Student gov leaders resign to 'make space' for minorities

  • Alex Ose and Josh Crow resigned their student government positions at the University of Connecticut "to make space for BIPOC."
  • The former USG president said that he needed to use his "privilege to be able to elevate and give other students a voice."

The president and vice president of the University of Connecticut’s Undergraduate Student Government resigned from their positions due to anti-racist concerns. Before President Josh Crow and Vice President Alexandra Ose resigned, the USG faced backlash for not making the organization welcoming to communities of color. 

The USG had faced criticism for an Instagram post that encouraged students to fill out a survey to report on their experiences with discrimination at UConn. 

"It is my responsibility to make space, not to create an echo"   

Black at UConn, an Instagram page used to anonymously submit complaints about the university, promoted the survey.

[RELATED: UConn students arrested for 'ridiculing' speech are now suing]

The post stated, “it’s interesting how y’all always claim to care about diversity but your Black and Latinx members are often talked over, looked past, and not valued. It’s interesting how an almost all white senate passed legislation that allowed the executive branch members to be compensated for their duties, but when the first executive board to be allowed to get compensated was majority Black and people of color, they were constantly being questioned.”

In response to the feedback of their survey and concerns brought forth by Black at UConn, the USG held two town halls to discuss alleged racism within the organization. During these town halls, students agreed that the organization could combat racism by putting students of color into USG leadership positions. 

At these same events, Ose and Crow were criticized for electing a primarily white executive board to the USG. They claimed that this may have been the result of "unchecked implicit bias," and they planned to fix this by giving students of color a more prominent role in the organization.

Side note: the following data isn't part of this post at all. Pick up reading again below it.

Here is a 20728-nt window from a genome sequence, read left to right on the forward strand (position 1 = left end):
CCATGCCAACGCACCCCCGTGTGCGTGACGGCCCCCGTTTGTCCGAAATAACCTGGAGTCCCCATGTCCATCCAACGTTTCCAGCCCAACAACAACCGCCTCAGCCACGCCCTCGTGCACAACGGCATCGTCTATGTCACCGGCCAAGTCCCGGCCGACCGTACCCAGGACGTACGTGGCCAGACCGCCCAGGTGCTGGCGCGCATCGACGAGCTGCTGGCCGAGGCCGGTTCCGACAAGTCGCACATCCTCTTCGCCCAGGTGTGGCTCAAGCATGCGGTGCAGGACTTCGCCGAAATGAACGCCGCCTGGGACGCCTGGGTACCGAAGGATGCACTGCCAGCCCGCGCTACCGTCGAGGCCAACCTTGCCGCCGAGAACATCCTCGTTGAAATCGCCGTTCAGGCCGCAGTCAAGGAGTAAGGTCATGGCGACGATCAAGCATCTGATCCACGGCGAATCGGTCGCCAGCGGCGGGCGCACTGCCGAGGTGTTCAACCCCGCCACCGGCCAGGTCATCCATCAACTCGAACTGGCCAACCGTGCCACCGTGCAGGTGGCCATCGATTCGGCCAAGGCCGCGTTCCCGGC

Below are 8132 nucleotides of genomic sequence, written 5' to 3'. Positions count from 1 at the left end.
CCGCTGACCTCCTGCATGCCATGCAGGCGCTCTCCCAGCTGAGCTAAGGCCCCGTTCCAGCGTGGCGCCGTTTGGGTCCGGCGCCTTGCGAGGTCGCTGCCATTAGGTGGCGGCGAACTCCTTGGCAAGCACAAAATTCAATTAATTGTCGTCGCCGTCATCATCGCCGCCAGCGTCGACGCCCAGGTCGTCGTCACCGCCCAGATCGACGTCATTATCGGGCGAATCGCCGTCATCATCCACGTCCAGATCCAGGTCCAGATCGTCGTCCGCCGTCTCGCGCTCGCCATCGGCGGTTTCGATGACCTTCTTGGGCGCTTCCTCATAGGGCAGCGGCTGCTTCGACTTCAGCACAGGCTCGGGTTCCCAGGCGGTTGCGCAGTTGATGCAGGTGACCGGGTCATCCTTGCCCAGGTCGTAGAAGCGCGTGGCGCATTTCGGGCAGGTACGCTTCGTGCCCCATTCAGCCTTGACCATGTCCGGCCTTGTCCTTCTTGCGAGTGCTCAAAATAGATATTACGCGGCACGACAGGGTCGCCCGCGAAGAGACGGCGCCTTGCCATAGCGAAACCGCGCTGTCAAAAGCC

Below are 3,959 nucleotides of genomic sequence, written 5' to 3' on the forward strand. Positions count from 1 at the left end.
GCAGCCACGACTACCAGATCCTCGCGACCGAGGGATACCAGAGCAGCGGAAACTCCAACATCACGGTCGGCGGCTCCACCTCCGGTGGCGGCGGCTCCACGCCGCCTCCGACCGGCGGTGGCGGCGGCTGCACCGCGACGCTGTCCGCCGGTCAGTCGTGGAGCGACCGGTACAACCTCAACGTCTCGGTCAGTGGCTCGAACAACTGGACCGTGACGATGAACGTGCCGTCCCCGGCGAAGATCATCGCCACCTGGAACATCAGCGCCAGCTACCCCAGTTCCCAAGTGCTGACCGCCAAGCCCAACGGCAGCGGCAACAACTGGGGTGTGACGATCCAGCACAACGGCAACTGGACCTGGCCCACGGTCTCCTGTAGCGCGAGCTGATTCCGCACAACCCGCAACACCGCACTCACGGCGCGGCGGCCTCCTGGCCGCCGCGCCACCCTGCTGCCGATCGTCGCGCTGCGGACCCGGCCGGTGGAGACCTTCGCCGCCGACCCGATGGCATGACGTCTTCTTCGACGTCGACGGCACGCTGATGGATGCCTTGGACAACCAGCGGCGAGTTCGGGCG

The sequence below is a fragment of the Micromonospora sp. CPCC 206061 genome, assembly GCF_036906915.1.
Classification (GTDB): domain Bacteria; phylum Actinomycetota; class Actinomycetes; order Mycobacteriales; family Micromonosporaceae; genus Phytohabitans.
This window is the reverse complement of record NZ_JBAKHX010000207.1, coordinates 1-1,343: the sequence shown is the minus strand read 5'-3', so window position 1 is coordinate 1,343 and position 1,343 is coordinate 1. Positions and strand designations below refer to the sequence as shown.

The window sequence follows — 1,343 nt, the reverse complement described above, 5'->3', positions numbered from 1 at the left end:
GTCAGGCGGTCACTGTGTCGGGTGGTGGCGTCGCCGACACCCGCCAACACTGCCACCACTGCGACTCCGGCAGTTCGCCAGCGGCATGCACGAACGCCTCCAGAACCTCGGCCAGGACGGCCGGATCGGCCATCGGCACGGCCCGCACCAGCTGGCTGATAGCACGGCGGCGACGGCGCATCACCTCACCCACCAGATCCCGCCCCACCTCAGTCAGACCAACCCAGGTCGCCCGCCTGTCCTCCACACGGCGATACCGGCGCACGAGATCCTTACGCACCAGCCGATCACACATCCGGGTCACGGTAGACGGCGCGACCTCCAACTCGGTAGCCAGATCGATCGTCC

After the first town hall, both Ose and Crow resigned. Ose stepped down from vice president so that her position would be given to a more diverse individual.

Ose told UConn’s campus news outlet, The Daily Campus, “this decision has not been an easy one, but due to the climate and incidents of racial injustice across the country and at the university, I feel that it is my duty to step down from my position to make space for BIPOC (black, indigenous and people of color) voices to truly rise and be heard. It is my responsibility to make space, not to create an echo.”

[RELATED: UConn takes gov't bailout while raising tuition, making college 'free' for some]

Ose encouraged other USG members to consider resigning from their positions as well to ensure that “they are making space for the voices that need to be heard right now.”

Crow followed Ose’s lead and also issued his resignation as president a few days later. Crow said that it is his responsibility to step down "to ensure that marginalized groups have the platforms they need."

The USG and UConn did not reply to Campus Reform's requests for comment in time for publication.

Follow the author of this article on Twitter: @KestecherLacey



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Lacey Kestecher
Lacey Kestecher | New York Campus Correspondent

Lacey Kestecher is a New York Campus Correspondent, reporting on liberal bias and abuse on college campuses for Campus Reform. She is originally from Asbury, New Jersey and currently studies Business Administration and Finance at Binghamton University in Binghamton, New York. On campus, Lacey is the Founder and President of Turning Point USA and Vice President of the College Republicans. Lacey also serves as the Social Media Specialist for the Binghamton Review. Lacey is a Campus Reform intern this summer.

20 Articles by Lacey Kestecher